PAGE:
[0126] Processor 15 a receives data pertaining to the availability of an instructor from input interface 12 c which is, for example, the instructor's personal data assistant (PDA). PDA 12 c can also be used to edit scheduling data, the edited data being uploading to database 14 a at a convenient time. Processor 15 a also receives resource availability data from input interface 12 d which is the workstation of a resource provider. Input interface 12 d is also used to input information pertaining to equipment cost and a budget. When there are changes in costs, input interface 12 d is used to edit budget information. Processor 15 a uses the training topic data, the trainee data, and the scheduling data to update training syllabus 16 a.

[0127] Processor 15 a subsequently communicates an updated training schedule from database 14 a to output interface 17 b, which is, for example, instructor PDA 12 c. PDA 12 c reports scheduling information to the instructor. Processor 15 a also communicates an updated training schedule from database 14 a to output interface 17 c which is, for example, resource provider workstation 12 d. Resource provider workstation 12 d further presents orders for resources required for the training session to a resource provider. For example, in this preferred embodiment, the resources include training vehicle 34, an aircraft for use in a training flight. If a piece of equipment for example vehicle 34 is out of service, the resource provider uses input interface 12 d to edit information pertaining to resource availability to reflect the change in the status of vehicle 34.

[0128] It is understood that communication with PDA 12 c and workstation 12 d is by any convenient communication network. For example, a telephone or automated e-mail system can be used to contact an instructor who manually extracts data from PDA 12 c and sends a return message to database 14 a or alternatively PDA 12 c may be capable of direct cellular communication (for example the Nokia CommunicatorT and the like) in which case database 14 a directly communicates with PDA 12 c over the cellular network automatically receiving schedule information and reserving dates for training sessions. Communication with workstation 12 d is, for example, over the Internet. It is also understood that workstation 12 d can supply resource cost information to database 14 a. The cost information can be used, for example, by an accountant for budgetary calculations.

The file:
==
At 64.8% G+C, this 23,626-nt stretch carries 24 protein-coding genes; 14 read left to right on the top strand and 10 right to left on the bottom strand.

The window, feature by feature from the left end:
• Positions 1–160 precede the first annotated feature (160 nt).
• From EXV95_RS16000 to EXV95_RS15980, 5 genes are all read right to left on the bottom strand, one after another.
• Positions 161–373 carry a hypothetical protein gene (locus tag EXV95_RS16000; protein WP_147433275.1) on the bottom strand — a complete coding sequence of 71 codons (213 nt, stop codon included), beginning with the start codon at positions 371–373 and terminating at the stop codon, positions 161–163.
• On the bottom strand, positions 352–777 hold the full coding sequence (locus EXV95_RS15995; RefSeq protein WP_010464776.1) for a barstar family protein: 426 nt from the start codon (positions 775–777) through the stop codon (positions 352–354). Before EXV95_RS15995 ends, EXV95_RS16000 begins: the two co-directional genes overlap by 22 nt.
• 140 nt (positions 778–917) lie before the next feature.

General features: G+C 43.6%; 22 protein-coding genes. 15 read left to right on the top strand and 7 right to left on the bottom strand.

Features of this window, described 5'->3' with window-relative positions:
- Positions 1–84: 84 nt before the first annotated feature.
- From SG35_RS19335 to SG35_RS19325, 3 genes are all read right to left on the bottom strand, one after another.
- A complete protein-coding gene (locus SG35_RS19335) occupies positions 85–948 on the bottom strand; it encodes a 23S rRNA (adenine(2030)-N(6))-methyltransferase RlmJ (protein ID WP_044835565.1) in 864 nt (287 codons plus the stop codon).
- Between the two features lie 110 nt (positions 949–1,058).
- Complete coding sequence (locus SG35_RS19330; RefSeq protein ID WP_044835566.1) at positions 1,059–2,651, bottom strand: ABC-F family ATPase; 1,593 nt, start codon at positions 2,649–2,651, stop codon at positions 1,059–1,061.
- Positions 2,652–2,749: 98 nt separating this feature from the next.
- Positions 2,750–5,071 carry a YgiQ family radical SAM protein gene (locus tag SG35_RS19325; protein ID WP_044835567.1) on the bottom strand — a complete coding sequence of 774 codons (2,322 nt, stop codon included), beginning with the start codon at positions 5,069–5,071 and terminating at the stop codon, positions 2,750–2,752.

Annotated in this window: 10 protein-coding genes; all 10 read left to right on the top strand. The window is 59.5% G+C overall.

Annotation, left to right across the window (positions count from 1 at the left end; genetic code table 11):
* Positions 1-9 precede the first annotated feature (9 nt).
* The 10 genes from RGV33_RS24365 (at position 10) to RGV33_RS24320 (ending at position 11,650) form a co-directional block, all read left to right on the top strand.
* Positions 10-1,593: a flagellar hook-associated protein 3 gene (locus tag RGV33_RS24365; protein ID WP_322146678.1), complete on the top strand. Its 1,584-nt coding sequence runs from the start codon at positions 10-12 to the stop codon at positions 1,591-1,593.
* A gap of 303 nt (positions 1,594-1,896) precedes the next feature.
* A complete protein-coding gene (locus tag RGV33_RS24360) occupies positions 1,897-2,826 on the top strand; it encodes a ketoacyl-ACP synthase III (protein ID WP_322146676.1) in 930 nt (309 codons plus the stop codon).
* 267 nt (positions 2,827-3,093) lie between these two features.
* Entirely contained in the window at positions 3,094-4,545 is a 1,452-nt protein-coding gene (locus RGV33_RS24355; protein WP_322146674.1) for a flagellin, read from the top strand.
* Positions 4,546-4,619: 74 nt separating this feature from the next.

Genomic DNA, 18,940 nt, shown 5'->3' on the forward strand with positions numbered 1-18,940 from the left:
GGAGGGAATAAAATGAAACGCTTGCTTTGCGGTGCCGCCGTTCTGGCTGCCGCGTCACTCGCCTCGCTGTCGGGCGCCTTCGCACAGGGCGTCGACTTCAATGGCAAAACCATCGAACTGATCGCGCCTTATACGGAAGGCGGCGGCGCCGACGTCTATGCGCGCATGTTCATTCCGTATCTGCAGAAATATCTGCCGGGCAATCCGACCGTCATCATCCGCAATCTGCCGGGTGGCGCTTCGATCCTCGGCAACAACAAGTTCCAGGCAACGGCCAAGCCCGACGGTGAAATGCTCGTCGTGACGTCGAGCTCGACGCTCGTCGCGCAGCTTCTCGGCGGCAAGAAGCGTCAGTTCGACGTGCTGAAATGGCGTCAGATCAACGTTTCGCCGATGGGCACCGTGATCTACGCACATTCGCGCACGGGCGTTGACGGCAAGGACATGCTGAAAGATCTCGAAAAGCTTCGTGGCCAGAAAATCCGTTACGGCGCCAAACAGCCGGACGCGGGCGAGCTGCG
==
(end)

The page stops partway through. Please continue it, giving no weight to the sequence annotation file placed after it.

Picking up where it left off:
[0129] Further examples of networks include but are not limited to a cellular communication network, a telephone network, a computer network, a radio transmitter and receiver network and interconnected fax machines.

[0130] During the training flight, processor 15 a presents an updated second training session training program from database 14 a via voice instructions over output interface 17 d which is, for example, the radio receiver of training vehicle 34 to an instructor on board training vehicle 34. The radio transmitter of training vehicle 34 also acts as a second input interface 12 e and communicates trainee performance data to database 14 a. Further trainee performance data may be reported to database 14 a from external measurements of vehicle performance supplied for example by control tower radar. It is understood that in this way, processor 15 a may adjust second session training program during the session. Such an adjustment saves valuable time and resources when unforeseen circumstances interfere with execution of the original training program.

[0131]FIG. 2 illustrates a second preferred embodiment hereunder referred to as method 50, which is a method for a dynamic training syllabus. In the first step there is supplied database 14 a including initial data 51 and processor 15 a. Initial data 51 includes data on topics to be covered, attributes of the topics and may also include information on trainees.